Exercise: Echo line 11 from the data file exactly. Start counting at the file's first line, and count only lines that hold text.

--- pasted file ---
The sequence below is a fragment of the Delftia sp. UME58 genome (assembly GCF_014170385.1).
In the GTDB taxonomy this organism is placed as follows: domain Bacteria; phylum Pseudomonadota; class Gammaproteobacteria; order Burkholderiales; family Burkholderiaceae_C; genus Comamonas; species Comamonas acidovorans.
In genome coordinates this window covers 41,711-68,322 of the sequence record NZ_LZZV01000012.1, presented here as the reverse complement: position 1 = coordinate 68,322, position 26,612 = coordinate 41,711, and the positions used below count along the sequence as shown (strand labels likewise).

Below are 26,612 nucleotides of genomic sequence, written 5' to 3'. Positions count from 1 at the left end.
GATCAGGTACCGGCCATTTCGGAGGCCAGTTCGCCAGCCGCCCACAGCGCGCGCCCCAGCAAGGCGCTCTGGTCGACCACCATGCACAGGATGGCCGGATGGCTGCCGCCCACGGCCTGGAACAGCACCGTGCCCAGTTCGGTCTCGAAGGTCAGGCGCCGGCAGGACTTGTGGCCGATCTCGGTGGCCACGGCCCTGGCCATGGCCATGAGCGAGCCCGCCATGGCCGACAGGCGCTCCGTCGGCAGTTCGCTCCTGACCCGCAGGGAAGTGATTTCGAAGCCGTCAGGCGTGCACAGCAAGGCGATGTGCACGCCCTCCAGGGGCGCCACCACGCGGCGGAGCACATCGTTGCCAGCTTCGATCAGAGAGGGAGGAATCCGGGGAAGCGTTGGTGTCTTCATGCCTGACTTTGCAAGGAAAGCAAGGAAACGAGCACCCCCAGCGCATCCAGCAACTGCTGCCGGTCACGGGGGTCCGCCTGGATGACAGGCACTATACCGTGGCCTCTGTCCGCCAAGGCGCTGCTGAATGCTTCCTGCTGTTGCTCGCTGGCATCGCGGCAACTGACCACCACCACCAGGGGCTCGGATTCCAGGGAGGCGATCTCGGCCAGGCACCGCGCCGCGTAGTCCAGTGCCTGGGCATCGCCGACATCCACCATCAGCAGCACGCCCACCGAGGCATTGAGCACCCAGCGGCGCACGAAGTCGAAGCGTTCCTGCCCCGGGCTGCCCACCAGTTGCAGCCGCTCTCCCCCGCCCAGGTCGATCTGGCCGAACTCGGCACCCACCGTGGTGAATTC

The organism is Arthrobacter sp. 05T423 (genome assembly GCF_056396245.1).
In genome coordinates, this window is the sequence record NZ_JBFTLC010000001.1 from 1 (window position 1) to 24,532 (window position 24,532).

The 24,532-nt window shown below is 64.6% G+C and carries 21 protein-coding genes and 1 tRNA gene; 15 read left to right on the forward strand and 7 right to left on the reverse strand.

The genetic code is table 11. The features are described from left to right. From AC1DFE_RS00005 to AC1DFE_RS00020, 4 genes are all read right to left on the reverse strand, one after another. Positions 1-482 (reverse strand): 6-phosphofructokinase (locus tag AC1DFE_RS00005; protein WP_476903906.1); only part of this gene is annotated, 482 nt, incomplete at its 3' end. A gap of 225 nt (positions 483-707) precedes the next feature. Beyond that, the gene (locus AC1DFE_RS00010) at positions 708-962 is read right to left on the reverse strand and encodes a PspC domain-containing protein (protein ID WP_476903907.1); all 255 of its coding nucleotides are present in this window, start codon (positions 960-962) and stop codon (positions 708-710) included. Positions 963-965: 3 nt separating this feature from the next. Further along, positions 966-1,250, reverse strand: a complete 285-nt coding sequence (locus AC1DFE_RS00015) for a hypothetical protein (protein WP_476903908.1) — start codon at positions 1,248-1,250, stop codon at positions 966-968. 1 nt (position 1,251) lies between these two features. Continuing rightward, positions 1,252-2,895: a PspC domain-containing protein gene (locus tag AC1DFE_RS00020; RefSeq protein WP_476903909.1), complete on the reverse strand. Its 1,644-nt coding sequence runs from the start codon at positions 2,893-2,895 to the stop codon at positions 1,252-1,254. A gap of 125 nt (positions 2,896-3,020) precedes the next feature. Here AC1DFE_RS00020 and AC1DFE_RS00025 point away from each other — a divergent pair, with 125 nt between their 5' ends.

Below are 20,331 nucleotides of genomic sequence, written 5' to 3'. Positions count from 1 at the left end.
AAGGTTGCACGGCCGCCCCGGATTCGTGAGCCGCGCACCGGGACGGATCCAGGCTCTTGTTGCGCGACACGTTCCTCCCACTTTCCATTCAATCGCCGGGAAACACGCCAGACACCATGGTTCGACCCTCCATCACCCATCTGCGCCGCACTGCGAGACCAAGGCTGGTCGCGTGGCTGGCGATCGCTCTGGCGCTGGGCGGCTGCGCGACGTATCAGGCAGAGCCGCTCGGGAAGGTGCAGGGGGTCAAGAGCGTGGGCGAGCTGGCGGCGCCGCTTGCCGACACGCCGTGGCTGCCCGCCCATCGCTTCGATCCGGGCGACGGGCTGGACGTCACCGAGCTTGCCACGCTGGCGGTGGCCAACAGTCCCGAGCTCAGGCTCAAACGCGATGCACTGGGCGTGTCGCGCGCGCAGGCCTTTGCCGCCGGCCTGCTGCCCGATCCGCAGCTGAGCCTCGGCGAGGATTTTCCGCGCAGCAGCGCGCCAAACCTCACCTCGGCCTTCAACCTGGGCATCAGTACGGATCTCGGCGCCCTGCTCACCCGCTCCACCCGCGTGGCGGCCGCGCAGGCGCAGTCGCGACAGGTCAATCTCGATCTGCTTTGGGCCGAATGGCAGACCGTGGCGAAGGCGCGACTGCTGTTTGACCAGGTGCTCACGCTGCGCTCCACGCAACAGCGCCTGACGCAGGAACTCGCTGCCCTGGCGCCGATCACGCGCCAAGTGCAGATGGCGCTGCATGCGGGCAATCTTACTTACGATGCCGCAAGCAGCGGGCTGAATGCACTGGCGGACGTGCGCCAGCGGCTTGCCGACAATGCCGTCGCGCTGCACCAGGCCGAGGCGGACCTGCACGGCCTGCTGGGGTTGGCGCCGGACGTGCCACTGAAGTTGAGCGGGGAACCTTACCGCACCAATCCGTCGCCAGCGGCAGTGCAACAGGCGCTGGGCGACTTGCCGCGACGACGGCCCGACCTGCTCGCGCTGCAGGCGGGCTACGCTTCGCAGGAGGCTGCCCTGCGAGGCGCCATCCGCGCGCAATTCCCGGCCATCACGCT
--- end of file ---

AAGGTTGCACGGCCGCCCCGGATTCGTGAGCCGCGCACCGGGACGGATCCAGGCTCTTGTTGCGCGACACGTTCCTCCCACTTTCCATTCAATCGCCGGGAAACACGCCAGACACCATGGTTCGACCCTCCATCACCCATCTGCGCCGCACTGCGAGACCAAGGCTGGTCGCGTGGCTGGCGATCGCTCTGGCGCTGGGCGGCTGCGCGACGTATCAGGCAGAGCCGCTCGGGAAGGTGCAGGGGGTCAAGAGCGTGGGCGAGCTGGCGGCGCCGCTTGCCGACACGCCGTGGCTGCCCGCCCATCGCTTCGATCCGGGCGACGGGCTGGACGTCACCGAGCTTGCCACGCTGGCGGTGGCCAACAGTCCCGAGCTCAGGCTCAAACGCGATGCACTGGGCGTGTCGCGCGCGCAGGCCTTTGCCGCCGGCCTGCTGCCCGATCCGCAGCTGAGCCTCGGCGAGGATTTTCCGCGCAGCAGCGCGCCAAACCTCACCTCGGCCTTCAACCTGGGCATCAGTACGGATCTCGGCGCCCTGCTCACCCGCTCCACCCGCGTGGCGGCCGCGCAGGCGCAGTCGCGACAGGTCAATCTCGATCTGCTTTGGGCCGAATGGCAGACCGTGGCGAAGGCGCGACTGCTGTTTGACCAGGTGCTCACGCTGCGCTCCACGCAACAGCGCCTGACGCAGGAACTCGCTGCCCTGGCGCCGATCACGCGCCAAGTGCAGATGGCGCTGCATGCGGGCAATCTTACTTACGATGCCGCAAGCAGCGGGCTGAATGCACTGGCGGACGTGCGCCAGCGGCTTGCCGACAATGCCGTCGCGCTGCACCAGGCCGAGGCGGACCTGCACGGCCTGCTGGGGTTGGCGCCGGACGTGCCACTGAAGTTGAGCGGGGAACCTTACCGCACCAATCCGTCGCCAGCGGCAGTGCAACAGGCGCTGGGCGACTTGCCGCGACGACGGCCCGACCTGCTCGCGCTGCAGGCGGGCTACGCTTCGCAGGAGGCTGCCCTGCGAGGCGCCATCCGCGCGCAATTCCCGGCCATCACGCT